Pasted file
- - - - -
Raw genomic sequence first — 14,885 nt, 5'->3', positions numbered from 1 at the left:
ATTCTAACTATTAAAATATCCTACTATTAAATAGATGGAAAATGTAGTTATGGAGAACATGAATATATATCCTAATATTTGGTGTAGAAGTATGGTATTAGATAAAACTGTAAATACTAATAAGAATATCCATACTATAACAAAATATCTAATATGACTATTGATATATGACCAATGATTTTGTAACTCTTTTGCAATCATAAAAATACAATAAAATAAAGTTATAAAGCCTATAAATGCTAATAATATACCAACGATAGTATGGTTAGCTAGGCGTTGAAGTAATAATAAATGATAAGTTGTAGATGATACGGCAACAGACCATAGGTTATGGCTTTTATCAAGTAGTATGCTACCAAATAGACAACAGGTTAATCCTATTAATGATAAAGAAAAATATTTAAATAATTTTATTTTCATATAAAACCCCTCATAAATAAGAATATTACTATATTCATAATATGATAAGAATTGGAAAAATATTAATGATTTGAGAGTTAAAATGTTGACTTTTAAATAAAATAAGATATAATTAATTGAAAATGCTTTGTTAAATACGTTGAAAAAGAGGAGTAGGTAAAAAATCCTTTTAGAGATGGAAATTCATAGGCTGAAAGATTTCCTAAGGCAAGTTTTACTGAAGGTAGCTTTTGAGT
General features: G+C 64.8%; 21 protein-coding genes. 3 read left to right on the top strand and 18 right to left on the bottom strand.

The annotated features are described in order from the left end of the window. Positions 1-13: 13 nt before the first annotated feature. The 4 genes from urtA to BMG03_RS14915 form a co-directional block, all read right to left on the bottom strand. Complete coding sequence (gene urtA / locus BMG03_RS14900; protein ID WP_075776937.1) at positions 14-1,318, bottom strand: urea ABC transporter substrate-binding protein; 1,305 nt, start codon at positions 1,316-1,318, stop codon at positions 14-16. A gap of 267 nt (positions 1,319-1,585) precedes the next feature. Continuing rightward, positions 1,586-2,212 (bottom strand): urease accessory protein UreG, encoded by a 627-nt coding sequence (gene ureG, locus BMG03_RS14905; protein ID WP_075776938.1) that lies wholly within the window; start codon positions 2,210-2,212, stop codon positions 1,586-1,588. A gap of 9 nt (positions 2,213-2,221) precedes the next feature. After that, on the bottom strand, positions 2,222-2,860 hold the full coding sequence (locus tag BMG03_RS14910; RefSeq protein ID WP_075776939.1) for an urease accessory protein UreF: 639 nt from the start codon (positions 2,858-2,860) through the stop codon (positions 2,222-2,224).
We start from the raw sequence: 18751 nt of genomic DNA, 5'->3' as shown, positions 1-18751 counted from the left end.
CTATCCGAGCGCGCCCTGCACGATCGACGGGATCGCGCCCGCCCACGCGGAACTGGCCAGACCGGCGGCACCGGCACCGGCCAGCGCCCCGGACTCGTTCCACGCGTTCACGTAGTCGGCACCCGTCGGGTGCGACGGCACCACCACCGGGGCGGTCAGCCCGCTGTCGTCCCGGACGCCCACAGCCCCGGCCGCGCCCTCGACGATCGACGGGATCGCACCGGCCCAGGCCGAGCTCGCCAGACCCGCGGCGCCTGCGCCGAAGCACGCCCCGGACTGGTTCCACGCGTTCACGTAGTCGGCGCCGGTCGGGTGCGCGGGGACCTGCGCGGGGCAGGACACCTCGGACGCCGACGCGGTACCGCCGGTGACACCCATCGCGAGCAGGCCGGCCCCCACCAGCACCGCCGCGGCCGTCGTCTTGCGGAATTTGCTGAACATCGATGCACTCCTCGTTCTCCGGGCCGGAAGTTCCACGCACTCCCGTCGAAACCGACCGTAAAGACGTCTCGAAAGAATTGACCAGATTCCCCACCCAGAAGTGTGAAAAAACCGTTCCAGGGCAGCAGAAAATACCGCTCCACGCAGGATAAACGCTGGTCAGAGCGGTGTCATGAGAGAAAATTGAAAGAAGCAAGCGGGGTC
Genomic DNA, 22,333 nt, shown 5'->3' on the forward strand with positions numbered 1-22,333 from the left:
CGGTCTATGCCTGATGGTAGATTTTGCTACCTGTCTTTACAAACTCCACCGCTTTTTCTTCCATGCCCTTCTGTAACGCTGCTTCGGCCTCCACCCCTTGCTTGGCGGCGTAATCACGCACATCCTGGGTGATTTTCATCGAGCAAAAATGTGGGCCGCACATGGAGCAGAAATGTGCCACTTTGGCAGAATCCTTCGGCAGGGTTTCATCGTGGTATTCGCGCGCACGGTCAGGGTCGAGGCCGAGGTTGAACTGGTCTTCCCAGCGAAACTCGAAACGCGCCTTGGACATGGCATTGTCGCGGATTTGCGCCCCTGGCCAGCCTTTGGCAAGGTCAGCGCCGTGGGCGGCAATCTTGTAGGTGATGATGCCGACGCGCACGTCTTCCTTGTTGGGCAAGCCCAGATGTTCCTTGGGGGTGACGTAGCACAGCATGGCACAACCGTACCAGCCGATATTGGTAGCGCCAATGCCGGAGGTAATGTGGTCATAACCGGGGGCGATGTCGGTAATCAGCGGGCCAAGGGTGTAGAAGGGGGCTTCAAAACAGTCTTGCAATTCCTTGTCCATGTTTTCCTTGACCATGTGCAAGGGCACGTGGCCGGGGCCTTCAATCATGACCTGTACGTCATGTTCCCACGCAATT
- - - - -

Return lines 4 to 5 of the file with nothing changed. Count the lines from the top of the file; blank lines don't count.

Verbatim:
The annotated features are described in order from the left end of the window. Positions 1-13: 13 nt before the first annotated feature. The 4 genes from urtA to BMG03_RS14915 form a co-directional block, all read right to left on the bottom strand. Complete coding sequence (gene urtA / locus BMG03_RS14900; protein ID WP_075776937.1) at positions 14-1,318, bottom strand: urea ABC transporter substrate-binding protein; 1,305 nt, start codon at positions 1,316-1,318, stop codon at positions 14-16. A gap of 267 nt (positions 1,319-1,585) precedes the next feature. Continuing rightward, positions 1,586-2,212 (bottom strand): urease accessory protein UreG, encoded by a 627-nt coding sequence (gene ureG, locus BMG03_RS14905; protein ID WP_075776938.1) that lies wholly within the window; start codon positions 2,210-2,212, stop codon positions 1,586-1,588. A gap of 9 nt (positions 2,213-2,221) precedes the next feature. After that, on the bottom strand, positions 2,222-2,860 hold the full coding sequence (locus tag BMG03_RS14910; RefSeq protein ID WP_075776939.1) for an urease accessory protein UreF: 639 nt from the start codon (positions 2,858-2,860) through the stop codon (positions 2,222-2,224).
We start from the raw sequence: 18751 nt of genomic DNA, 5'->3' as shown, positions 1-18751 counted from the left end.